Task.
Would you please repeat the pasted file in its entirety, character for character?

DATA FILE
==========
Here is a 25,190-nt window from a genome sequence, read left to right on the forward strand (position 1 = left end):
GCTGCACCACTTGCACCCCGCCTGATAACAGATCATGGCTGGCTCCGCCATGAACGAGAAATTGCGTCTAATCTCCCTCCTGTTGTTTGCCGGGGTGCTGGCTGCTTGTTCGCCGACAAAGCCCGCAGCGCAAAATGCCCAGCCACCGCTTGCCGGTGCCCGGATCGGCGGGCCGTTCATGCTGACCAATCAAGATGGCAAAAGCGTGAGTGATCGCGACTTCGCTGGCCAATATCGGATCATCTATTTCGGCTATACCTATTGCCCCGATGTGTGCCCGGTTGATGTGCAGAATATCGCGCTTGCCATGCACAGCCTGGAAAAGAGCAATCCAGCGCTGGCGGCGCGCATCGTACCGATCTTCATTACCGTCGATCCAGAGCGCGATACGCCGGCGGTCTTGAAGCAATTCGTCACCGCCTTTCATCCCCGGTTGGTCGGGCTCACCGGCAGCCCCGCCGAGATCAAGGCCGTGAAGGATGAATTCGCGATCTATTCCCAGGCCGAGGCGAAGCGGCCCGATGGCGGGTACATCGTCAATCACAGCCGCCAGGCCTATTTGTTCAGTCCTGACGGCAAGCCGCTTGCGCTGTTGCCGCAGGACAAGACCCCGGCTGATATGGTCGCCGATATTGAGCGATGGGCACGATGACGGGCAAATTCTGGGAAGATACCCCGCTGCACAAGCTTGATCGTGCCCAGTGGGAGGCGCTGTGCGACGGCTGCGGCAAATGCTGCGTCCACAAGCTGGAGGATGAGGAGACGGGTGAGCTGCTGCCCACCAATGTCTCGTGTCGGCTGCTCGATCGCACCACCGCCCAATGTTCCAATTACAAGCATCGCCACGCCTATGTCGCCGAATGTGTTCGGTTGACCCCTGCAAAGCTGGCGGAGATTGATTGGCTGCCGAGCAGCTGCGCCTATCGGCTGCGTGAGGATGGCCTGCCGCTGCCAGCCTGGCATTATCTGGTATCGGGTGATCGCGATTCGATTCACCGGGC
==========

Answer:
Here is a 25,190-nt window from a genome sequence, read left to right on the forward strand (position 1 = left end):
GCTGCACCACTTGCACCCCGCCTGATAACAGATCATGGCTGGCTCCGCCATGAACGAGAAATTGCGTCTAATCTCCCTCCTGTTGTTTGCCGGGGTGCTGGCTGCTTGTTCGCCGACAAAGCCCGCAGCGCAAAATGCCCAGCCACCGCTTGCCGGTGCCCGGATCGGCGGGCCGTTCATGCTGACCAATCAAGATGGCAAAAGCGTGAGTGATCGCGACTTCGCTGGCCAATATCGGATCATCTATTTCGGCTATACCTATTGCCCCGATGTGTGCCCGGTTGATGTGCAGAATATCGCGCTTGCCATGCACAGCCTGGAAAAGAGCAATCCAGCGCTGGCGGCGCGCATCGTACCGATCTTCATTACCGTCGATCCAGAGCGCGATACGCCGGCGGTCTTGAAGCAATTCGTCACCGCCTTTCATCCCCGGTTGGTCGGGCTCACCGGCAGCCCCGCCGAGATCAAGGCCGTGAAGGATGAATTCGCGATCTATTCCCAGGCCGAGGCGAAGCGGCCCGATGGCGGGTACATCGTCAATCACAGCCGCCAGGCCTATTTGTTCAGTCCTGACGGCAAGCCGCTTGCGCTGTTGCCGCAGGACAAGACCCCGGCTGATATGGTCGCCGATATTGAGCGATGGGCACGATGACGGGCAAATTCTGGGAAGATACCCCGCTGCACAAGCTTGATCGTGCCCAGTGGGAGGCGCTGTGCGACGGCTGCGGCAAATGCTGCGTCCACAAGCTGGAGGATGAGGAGACGGGTGAGCTGCTGCCCACCAATGTCTCGTGTCGGCTGCTCGATCGCACCACCGCCCAATGTTCCAATTACAAGCATCGCCACGCCTATGTCGCCGAATGTGTTCGGTTGACCCCTGCAAAGCTGGCGGAGATTGATTGGCTGCCGAGCAGCTGCGCCTATCGGCTGCGTGAGGATGGCCTGCCGCTGCCAGCCTGGCATTATCTGGTATCGGGTGATCGCGATTCGATTCACCGGGC